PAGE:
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Myspace Made Me

By Mandy Thompson on December 09, 2010

(by Mandy Thompson)

I recently sat across from a very well-respected mentor among the Christian creative community. Driving away from our rather influential conversation, I couldn’t help but ask myself how in the heck I ended up there?

Then I remembered: (cringe) it all started with Myspace.

I know. I know. Dare I even type that word?! Yes. Because it was my gateway drug, leading to Facebook and then blogging and Twitter and whatever is next.

Social media has played a surprising role in my life. A significant chunk of my recent opportunities have come from the connections made through blogging and twitter. (Note: I didn’t say Facebook, because that seems to be the place where many of us stay connected with IRL relationships.) My relationship with All About Worship is a great example of this dynamic. Wisdom and Ben never would’ve connected with me if it weren’t for social media. Would you believe I’ve never actually “met” these guys?

If you’re reading this, then you’ve probably already shown up for the vast cocktail party that is online community. But, just as there’s more to a cocktail party than standing in a corner with a drink in your hand, there’s more to social media than having a twitter handle. Work the room. Join the conversation. Ask questions. We have to listen just as much as, if not more, than we talk. We have to engage. And, (oh man, this is a big one) we have to be ourselves. I don’t know how, but the cyber-world can smell a fake. So do us all a favor and be yourself. mkay?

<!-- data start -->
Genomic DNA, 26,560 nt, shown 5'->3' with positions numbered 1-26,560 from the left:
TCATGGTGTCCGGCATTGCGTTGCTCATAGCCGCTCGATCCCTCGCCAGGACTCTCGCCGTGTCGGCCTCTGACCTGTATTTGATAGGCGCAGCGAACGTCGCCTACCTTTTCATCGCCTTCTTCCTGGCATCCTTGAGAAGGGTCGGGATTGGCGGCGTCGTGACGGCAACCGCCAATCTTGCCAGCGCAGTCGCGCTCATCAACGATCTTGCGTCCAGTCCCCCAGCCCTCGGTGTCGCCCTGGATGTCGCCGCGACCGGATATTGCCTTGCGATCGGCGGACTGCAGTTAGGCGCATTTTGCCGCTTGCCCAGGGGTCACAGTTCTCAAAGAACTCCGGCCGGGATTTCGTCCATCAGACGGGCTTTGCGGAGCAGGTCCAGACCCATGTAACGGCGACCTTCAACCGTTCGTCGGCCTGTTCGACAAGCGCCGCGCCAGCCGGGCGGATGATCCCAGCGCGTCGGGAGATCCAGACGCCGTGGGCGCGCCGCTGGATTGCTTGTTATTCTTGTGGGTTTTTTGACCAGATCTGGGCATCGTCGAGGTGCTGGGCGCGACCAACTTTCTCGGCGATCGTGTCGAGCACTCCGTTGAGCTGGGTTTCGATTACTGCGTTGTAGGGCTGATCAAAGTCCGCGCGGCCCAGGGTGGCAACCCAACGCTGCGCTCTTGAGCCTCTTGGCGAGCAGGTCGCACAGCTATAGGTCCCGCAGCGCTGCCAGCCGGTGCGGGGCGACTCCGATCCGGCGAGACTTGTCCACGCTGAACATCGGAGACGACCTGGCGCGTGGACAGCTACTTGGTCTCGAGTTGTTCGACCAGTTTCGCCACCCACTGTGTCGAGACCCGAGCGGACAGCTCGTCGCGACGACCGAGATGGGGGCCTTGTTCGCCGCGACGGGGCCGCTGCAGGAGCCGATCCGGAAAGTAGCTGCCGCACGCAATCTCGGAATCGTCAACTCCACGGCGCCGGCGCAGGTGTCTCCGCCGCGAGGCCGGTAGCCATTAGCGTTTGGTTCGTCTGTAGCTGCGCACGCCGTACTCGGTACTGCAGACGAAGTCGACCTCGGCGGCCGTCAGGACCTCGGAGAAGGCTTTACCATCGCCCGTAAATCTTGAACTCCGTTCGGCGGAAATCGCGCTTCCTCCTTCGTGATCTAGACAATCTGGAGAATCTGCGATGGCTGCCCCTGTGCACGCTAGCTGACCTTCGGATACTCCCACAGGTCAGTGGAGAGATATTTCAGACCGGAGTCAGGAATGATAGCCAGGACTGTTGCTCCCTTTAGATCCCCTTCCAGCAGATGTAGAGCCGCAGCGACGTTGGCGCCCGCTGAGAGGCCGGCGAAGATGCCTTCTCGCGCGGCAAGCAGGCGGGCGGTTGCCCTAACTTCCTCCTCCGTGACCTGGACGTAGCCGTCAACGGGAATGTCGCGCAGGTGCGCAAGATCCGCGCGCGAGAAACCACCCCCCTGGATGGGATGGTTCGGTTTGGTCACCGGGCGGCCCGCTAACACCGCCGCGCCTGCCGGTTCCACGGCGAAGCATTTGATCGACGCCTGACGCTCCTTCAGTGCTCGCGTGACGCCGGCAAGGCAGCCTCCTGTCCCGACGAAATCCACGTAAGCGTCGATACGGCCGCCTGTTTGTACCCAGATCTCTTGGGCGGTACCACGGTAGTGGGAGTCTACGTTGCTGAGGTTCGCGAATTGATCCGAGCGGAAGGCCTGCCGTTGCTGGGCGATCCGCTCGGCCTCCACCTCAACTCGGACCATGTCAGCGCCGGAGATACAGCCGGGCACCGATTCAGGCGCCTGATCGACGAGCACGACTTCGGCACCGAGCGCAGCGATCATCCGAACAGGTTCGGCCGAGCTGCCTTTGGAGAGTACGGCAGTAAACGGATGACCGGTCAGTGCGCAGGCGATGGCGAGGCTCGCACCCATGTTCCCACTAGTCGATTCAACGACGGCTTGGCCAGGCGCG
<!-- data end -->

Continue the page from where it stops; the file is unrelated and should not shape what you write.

Find your niche in this digital cocktail party and dive in with questions and responses. This is a wiki-world we live in, and the online community is more about conversation than anything else. Don’t be a one-sided twitterer, only gracing the cyber-world with your wisdom and expertise--or just read blogs without commenting (hint hint).

But what’s to gain from attending this cocktail party? You will soon find yourself surrounded by a supportive community that “gets you.” Instead of being competitive, we really do support one another. We share tips, info, and prayer. We cheer one another on in our little corners of worship leading and ministry. And, believe it or not, this community often inspires us to reach beyond the walls of our church into our own local community, where we begin to form real-life relationships with others in ministry. It’s a powerful thing when the Body of Christ begins to work together, and for some of us, it starts when we enter the world of online community.



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